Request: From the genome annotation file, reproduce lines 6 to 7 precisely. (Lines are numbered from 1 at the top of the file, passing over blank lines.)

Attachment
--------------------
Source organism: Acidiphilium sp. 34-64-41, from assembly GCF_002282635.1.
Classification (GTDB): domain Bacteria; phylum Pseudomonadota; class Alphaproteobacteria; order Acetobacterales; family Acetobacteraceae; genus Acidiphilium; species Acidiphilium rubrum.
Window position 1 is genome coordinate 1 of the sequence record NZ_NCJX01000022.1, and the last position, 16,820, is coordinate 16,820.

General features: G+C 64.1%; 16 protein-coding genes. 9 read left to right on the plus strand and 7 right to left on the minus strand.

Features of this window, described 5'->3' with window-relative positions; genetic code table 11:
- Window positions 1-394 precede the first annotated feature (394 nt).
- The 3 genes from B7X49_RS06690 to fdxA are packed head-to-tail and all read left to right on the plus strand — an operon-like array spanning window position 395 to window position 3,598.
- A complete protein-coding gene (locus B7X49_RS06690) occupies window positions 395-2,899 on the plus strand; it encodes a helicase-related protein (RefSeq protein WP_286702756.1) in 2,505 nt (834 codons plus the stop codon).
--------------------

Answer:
- Window positions 1-394 precede the first annotated feature (394 nt).
- The 3 genes from B7X49_RS06690 to fdxA are packed head-to-tail and all read left to right on the plus strand — an operon-like array spanning window position 395 to window position 3,598.